Wednesday, December 4, 2013

Paint Chip Art

I actually made this about 6 months ago, right before we moved into our house.  I had seen a photo of someone using paint chips to create a giant wall-size version of a Marilyn Monroe picture (inspiration link below), and thought "what an awesome idea!  I have to try it!".  Naturally, I chose to do one of an artichoke.  So here are the steps!  Be warned - this is tedious and time consuming…but the result really is fabulous!  

Paint chips.  Lots of paint chips.  (From Lowes - I will explain why.)
A square paper punch
A canvas  
This website:
This program:  Olympic Paints Desktop App,

Choose an image you'd like for your mural - be creative!  When you have an image picked, will take any image and pixelate it for you.  (Yes, amazing that it exists!)  I had to try several different images before I was satisfied with how the pixelation turned out, so don't be afraid to play around!  Pay close attention to the "pixels per row" box, as this will determine just how large your mural will be (and how big a canvas you need), depending on how big your square punch is.  I used a 1/2 inch-sized square punch for my artichoke mural.  

Once you have your pixelated image, print it out on your color printer, and draw gridlines through it, separating each pixel.  You will then label letters across the top for each column, and numbers along the side for each row (like a spreadsheet!  This can probably be done on the computer somehow too, but you get the idea).  Now comes the tedious part.  Start a spreadsheet, and make a list of each pixel involved in your mural (Now that you have gridded them out, you can label them A1, A2, A3, etc).  Open the Olympic Paints Desktop App on your computer, and open a digital copy of your pixelated image from  Using the desktop app, you will be able to select each individual pixel from your image, and color match it to the coordinating Olympic Paint color.  BRILLIANT!!  Make a note of each paint color match for each pixel on your spreadsheet, so each pixel has a coordinating color.  (Make a note of the color name and the color code/number, as this will make your life easier when you have to find all of these paint chips at Lowes)  Yes, this will probably take you awhile.  But it is worth it!  Stay with it!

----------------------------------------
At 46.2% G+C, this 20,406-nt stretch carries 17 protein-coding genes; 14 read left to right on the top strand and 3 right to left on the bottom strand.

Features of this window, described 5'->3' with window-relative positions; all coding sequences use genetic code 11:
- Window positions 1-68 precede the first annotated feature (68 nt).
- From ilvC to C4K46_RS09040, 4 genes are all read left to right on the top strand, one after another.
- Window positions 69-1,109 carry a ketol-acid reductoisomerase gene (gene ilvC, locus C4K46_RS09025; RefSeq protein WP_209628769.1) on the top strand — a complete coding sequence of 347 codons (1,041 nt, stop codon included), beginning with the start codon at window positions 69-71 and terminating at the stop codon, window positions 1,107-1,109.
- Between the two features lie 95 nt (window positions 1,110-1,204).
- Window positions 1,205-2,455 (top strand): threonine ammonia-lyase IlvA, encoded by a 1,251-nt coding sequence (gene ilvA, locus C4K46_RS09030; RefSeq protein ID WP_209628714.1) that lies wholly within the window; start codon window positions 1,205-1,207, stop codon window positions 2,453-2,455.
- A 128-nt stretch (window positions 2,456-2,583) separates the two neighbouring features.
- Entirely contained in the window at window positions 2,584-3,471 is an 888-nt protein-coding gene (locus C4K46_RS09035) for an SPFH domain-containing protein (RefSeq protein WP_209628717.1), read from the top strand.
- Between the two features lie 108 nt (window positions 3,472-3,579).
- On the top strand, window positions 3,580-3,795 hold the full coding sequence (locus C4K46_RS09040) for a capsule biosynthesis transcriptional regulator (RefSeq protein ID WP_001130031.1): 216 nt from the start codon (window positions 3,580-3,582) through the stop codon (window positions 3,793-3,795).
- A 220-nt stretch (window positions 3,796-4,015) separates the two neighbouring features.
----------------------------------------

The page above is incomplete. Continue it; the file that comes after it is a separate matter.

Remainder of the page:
When you are FINALLY finished, you can use pivot tables (if you are excel savvy) or old fashioned elbow grease to count up how many pixel squares of each paint color you will need for your mural.  Now hit up Lowes!  I admit it, I did have to go to 2 different local Lowes stores to get all of the green paint chips I needed for my artichoke.  BUT, remember that they will be put to good use!  Next, you start hole punching with your square hole punch.  (I used envelopes to keep all of my colors grouped together as I went.)  When you have all of your squares/"pixels" ready, you can start gluing them to your canvas!  To be precise, I went through and gridded my canvas with pencil beforehand (you can see this a little in my images), which I do recommend doing.  However, I did have trouble erasing all of the pencil afterwards….so USE CAUTION!  (Let me know if you have a trick to erase pencil from canvas!)

Using your list of pixels and their matching colors, you can now go through and glue the paint chip squares to their coordinating location on your canvas.  This is the best part - you will slowly be able to see your image take shape!  When finished, you can coat the canvas with a sealer (I used acrylic spray). Mod podge may also work!  And VOILA!  Your very own piece of paint chip art!  (And for super cheap!!)

Apartment Therapy Reader Project:  


  1. Hi there,
    I'm wondering why you used a hole punch? Just to make the squares smaller so you could fit in more pixels?

  2. Hi Leela! Yes, exactly - I actually found it quite challenging to find the right size square hole punch for the paint chips - they were either too big (which would have resulted in a massive mural) or too small, which would be hard to work with. Hope that helps!

  3. Next time before you put the outside pixels on paint the canvas white or whichever color you want to hide the pencil marks. Makes the pixel art pop. Then put the boarder pixels when the paint drys.